I think it depends a lot on what version of Hyrule as well as what part of Hyrule we're talking about.
Hyrule in the first three games I'd say is heavily influenced by medieval Europe based on the architecture we see in those games and in their official artwork. As for the Hyrule we see in OoT I'd say mostly the same, however the Gerudo area seems so be very based in the Middle East/northern Africa because of the symbols, the clothing, the weaponry etc.
Twilight Princess is probably the most Eoropean of them all, I'd say, because it shows us a variety of different types of civilisations. From the farming village of Ordon to the crowded capital of Castle Town. It's all very clearly different "classes" of medieval Europe. The exceptions in this game would be Kakariko and the Hidden Village, which both resemble towns from the American west of the 1800s or somewhere around there.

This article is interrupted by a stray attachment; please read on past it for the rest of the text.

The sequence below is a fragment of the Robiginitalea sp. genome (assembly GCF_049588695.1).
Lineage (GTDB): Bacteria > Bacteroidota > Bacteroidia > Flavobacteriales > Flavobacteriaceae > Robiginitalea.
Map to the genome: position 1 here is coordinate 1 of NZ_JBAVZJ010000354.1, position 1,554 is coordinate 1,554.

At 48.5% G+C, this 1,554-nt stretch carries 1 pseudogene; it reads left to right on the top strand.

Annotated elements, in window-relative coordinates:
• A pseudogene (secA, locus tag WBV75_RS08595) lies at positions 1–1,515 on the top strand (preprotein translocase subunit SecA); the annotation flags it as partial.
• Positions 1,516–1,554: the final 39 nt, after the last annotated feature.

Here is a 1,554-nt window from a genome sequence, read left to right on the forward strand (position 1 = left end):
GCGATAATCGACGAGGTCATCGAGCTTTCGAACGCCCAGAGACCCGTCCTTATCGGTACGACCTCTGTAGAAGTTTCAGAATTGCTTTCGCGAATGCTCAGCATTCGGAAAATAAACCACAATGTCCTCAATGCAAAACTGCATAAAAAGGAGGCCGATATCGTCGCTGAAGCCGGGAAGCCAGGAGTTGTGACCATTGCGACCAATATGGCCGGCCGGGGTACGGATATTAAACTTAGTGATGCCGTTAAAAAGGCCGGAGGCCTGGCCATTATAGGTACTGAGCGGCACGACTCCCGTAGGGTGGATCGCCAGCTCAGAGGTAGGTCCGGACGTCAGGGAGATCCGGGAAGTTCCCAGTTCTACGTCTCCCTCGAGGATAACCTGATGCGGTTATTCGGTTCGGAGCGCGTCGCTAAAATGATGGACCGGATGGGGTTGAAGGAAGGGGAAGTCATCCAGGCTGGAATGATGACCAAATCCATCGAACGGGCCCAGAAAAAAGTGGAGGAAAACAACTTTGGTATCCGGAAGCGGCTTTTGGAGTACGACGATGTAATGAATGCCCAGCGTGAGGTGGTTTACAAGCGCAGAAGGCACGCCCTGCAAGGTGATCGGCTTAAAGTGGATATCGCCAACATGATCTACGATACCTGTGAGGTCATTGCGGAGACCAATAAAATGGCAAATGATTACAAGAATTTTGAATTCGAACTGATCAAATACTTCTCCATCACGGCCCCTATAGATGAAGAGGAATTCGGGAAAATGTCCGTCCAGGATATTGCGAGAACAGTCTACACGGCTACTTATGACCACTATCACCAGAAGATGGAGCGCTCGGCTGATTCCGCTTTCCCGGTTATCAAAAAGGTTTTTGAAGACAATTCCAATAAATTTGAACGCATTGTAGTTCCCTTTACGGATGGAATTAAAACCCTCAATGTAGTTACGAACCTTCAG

Breath of the Wild carries on the medieval Europe vibe to a large extent for obvious reasons, but we also saw them expand on the Middle Eastern/north African themes of the Gerudo area, which was nice. And Lurelin Village didn't seem very Europeas to me either. Instead it reminded me of an island somewhere in the Caribbean or in the Pacific Ocean. But the most pleasant surprise I got from BotW was in the Sheikah and Yiga areas. I think it's quite funny that it took them all the way until this game to create some eastern Asian areas in Hyrule; namely Kakariko Village and the Yiga Clan Hideout. These areas look as if they come straight out of Japan's Sengoku era, and I for one was overjoyed to have places like these in Zelda. Additionally the three dragons in the game as well as the many monks in the shrines are clearly inspired by eastern Asian culture, and I hope to see Nintendo take Hyrule even further in this direction in future Zelda games.